The Informer
Kino // Unrated // $29.95 // April 23, 2019
Review by Stuart Galbraith IV | posted June 10, 2019
Highly Recommended
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Graphical Version
As noted in Kevin Brownlow and David Gill's excellent documentary series Cinema Europe: The Other Hollywood (1995), during the silent era Great Britain lagged far behind the European continent when it came to innovative cinema. There were exceptions, of course, like Hitchcock's silent films, and there was The Informer (1929), the first film version of Liam O'Flaherty's novel.

John Ford's very different 1935 Hollywood feature starring Victor McLaglen is far better known, and for years the only version of the 1929 film available was a part-talkie version. That cut was nearly 20 minutes shorter than the silent film, and while most of it consisted of footage from the earlier version, the talking sequences and dubbed silent scenes are faintly ludicrous for reasons explained below.

Kino's new Blu-ray utilizes a BFI restoration of both versions, defaulting to the silent film but also offering the part-talkie version as an extra feature. About 90% of the film looks splendid, ranking among the best-looking silent films on Blu-ray. The movie itself holds up remarkably well, with its superb art direction, camerawork, and especially its exceptional leading performances.

Despite a truce arranged by Irish Republican Army leader Dan Gallagher (Warwick Ward) and the local police, violence erupts and IRA soldier Frances McPhilip (Carl Harbord) accidently kills a police chief. He's sent into hiding, but returns briefly to say goodbye to his elderly mother (Daisy Campbell) and Katie Fox (Lya de Putti), whom he loves. She, however, is passionately in love with Gypo Nolan (Lars Hanson), and though Frances long ago accepted this, when Gypo glimpses them together he believes Katie unfaithful.

Spurred by jealously he informs on his best friend to the police and Frances is killed. The outraged IRA quickly suspect Gypo to be the informant, and he soon learns that Katie was merely hiding Frances in her flat until he could briefly reunite with his mother. As the IRA closes in, Gypo tries to make sense of the terrible thing he has done.

American-born but German-raised Arthur Robison, best known for his German expressionist classic Warning Shadows directed The Informer, while Werner Brandes and Theodor Sparkuhl, also Germans, shot it. They, no doubt, account for the film's impressive camerawork and cutting, which despite the Irish setting and British backing has a definite German flavor. It's not particularly showy, but evocative and effective.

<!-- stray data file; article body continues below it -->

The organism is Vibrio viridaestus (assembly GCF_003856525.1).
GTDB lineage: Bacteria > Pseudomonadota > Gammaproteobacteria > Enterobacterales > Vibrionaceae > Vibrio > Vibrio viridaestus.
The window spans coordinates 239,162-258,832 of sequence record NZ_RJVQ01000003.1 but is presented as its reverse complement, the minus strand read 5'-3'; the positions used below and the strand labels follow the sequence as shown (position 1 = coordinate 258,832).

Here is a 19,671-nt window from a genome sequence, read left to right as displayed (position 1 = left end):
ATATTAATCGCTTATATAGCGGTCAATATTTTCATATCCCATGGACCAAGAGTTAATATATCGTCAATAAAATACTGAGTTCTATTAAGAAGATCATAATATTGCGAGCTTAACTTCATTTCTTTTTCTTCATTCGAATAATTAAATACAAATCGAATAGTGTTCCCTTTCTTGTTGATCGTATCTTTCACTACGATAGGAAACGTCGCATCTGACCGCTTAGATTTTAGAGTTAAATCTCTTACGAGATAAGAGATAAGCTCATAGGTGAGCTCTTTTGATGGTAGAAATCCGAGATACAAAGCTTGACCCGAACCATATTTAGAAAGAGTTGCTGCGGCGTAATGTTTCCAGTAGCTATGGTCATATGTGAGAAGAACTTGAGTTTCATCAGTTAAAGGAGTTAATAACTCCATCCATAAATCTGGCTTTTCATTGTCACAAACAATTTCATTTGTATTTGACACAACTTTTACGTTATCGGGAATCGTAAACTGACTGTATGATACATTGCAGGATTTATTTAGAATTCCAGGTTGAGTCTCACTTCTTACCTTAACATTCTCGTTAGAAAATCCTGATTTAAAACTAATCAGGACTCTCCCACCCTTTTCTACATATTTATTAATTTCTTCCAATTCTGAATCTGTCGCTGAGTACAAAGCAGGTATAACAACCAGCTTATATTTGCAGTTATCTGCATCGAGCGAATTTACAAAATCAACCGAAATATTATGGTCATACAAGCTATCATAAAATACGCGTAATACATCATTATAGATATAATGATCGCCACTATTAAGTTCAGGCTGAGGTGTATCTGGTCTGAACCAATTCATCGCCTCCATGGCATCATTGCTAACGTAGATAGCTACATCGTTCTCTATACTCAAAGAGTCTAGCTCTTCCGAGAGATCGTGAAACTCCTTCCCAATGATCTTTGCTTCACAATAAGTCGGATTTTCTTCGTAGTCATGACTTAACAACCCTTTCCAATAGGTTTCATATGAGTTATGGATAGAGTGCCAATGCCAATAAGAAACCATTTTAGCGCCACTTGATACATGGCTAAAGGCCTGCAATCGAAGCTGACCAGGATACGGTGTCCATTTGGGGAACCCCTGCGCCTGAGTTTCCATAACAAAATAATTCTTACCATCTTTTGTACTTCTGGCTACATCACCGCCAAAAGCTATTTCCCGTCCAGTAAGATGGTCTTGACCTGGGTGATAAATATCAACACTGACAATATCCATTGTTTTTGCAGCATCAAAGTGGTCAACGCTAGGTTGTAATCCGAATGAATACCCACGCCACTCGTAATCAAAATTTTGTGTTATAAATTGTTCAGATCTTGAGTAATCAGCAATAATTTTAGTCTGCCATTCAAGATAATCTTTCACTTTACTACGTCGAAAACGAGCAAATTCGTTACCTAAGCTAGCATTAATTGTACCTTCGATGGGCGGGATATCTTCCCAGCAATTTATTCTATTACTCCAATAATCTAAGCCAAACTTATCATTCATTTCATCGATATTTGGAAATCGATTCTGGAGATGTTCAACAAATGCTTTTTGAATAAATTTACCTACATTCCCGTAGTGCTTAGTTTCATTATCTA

The leads weren't British, either. Lya de Putti was Hungarian who likewise spent much of her career in Germany for directors including E.A. Dupont, F.W. Murnau, and Frtiz Lang. Lars Hanson was a Swede, in films there before moving to Hollywood at the invitation of Lillian Gish. There he appeared in The Scarlet Letter (1926), Flesh and the Devil (1927), and The Wind (1928), among others before returning to Europe.

In the silent version, both give remarkable performances. De Putti, like Lillian Gish, uses her big, expressive eyes in contrast to a generally placid face, though she's also exceptional in the emotional highlights with Hanson. Hers in more of a classically silent style of film acting in relation to Hanson, whose acting is impressively internalized; one can read his racing, conflicted emotions throughout. Both his looks and performance style appear very modern.

For the part-talkie version, both actors were dubbed. He's given an absurdly deep, booming voice that unfortunately quickly becomes comical rather than effective. Her voice is dubbed by an English actress, and most of the rest of the cast have English accents also, effectively negating the Irish setting.

The film's main sets, notably a large exterior that might be enclosed on a large soundstage, or on a backlot, or maybe even redressed streets somewhere in London, are as much expressionistic and Irish in design, but they capture the mood well. At no point is the IRA called by name, and British-Irish politics are downplayed to the point where the film might have been about honor among thieves as Irish radicals. Similarly, Catholicism plays no role in the story until the final scenes which, though effective, do rather come out of nowhere.

Ford's film apparently is more faithful to O'Flaherty's novel, but this Informer is nonetheless most engrossing and tautly paced, with many impressive scenes and fine acting throughout.

Video & Audio

This BFI-funded restoration mostly sources what apparently is the original nitrate negative about 90% of the time, digitally restored theatrical prints and other secondary elements the rest. Mostly it looks great, clean and very sharp with subtle tinting throughout. The new score by Garth Knox compliments the film nicely, mixing traditional Irish music (including, inevitably, "Danny Boy") with very modern orchestration but it works, somehow. The 1920 x 1080p image is 1.33:1 full frame with subtle tinting and English intertitles. The music is offered in DTS-HD Master Audio 5.1 and 2.0 mixes, and the disc is Region "A" encoded.

Extra Features

Included is the aforementioned sound version, running 84 minutes compared to the 99-minute silent version. A visually interested but unexplained restoration demonstration is also featured.

Parting Thoughts

A welcome release, The Informer, in its silent version, is a major release that looks and sounds great on Blu-ray, and thus Highly Recommended.

Stuart Galbraith IV is the Kyoto-based film historian currently restoring a 200-year-old Japanese farmhouse.

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